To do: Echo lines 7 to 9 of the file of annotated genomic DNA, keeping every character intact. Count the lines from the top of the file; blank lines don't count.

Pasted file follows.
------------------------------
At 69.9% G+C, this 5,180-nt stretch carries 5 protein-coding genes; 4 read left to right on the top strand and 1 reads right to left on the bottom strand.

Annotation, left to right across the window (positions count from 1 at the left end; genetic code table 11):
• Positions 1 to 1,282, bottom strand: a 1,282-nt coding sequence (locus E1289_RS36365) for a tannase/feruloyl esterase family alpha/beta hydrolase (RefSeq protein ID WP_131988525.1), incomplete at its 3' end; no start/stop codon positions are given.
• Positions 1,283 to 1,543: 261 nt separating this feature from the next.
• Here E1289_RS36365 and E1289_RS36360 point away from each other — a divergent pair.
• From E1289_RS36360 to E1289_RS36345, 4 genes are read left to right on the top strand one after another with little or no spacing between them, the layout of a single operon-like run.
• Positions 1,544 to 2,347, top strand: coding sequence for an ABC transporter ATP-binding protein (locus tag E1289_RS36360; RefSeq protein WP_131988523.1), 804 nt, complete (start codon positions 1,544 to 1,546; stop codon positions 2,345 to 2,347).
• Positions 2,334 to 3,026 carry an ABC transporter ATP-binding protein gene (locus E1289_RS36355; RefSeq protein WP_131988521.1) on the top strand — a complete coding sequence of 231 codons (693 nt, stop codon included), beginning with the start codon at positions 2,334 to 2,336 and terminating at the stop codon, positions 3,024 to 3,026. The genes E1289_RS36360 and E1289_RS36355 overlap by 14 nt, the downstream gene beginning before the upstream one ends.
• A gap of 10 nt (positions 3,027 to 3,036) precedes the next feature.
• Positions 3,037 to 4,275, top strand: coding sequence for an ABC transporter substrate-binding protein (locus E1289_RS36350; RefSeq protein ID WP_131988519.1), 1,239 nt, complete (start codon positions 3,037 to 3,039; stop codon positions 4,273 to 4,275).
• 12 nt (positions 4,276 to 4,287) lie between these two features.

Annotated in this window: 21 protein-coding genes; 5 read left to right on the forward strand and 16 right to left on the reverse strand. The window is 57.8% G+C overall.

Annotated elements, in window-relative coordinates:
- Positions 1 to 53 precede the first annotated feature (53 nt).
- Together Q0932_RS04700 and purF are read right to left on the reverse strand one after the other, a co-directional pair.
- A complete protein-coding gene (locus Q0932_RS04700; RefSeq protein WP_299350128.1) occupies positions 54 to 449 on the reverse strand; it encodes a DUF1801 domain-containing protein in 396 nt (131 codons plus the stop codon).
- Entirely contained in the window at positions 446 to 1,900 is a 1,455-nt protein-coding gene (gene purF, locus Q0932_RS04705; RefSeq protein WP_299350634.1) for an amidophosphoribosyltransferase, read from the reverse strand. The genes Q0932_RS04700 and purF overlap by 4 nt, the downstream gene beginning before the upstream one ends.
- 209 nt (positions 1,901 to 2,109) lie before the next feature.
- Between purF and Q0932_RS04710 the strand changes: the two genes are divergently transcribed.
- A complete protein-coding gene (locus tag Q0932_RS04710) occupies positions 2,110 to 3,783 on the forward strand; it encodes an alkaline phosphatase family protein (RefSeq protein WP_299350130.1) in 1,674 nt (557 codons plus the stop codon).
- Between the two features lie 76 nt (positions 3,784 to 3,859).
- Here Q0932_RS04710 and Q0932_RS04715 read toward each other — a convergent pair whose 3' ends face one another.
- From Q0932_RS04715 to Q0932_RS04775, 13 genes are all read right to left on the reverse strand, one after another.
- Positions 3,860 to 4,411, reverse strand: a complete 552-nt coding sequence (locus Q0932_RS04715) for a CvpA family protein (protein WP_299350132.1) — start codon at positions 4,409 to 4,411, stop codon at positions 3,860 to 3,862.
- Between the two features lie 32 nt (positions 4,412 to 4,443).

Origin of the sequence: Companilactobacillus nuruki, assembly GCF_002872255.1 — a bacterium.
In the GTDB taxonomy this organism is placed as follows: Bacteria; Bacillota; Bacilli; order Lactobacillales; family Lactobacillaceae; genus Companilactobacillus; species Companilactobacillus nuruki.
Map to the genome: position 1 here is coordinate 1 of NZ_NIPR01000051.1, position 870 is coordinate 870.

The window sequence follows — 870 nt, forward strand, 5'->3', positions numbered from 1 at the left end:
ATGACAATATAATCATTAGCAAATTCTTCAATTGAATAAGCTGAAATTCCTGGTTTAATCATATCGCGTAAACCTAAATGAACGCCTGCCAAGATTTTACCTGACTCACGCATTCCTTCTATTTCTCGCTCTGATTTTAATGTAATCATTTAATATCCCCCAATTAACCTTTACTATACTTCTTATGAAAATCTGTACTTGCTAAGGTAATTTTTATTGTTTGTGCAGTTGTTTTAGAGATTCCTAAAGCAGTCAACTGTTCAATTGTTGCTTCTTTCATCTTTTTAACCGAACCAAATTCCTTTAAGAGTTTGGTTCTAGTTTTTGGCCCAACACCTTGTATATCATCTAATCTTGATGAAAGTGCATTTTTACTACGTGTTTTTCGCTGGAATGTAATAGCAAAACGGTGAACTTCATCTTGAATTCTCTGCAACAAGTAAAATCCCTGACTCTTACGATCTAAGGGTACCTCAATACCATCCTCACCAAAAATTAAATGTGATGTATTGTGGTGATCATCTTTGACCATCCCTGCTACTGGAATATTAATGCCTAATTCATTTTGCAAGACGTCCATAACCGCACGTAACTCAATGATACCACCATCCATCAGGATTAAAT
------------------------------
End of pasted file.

• Positions 1,544 to 2,347, top strand: coding sequence for an ABC transporter ATP-binding protein (locus tag E1289_RS36360; RefSeq protein WP_131988523.1), 804 nt, complete (start codon positions 1,544 to 1,546; stop codon positions 2,345 to 2,347).
• Positions 2,334 to 3,026 carry an ABC transporter ATP-binding protein gene (locus E1289_RS36355; RefSeq protein WP_131988521.1) on the top strand — a complete coding sequence of 231 codons (693 nt, stop codon included), beginning with the start codon at positions 2,334 to 2,336 and terminating at the stop codon, positions 3,024 to 3,026. The genes E1289_RS36360 and E1289_RS36355 overlap by 14 nt, the downstream gene beginning before the upstream one ends.
• A gap of 10 nt (positions 3,027 to 3,036) precedes the next feature.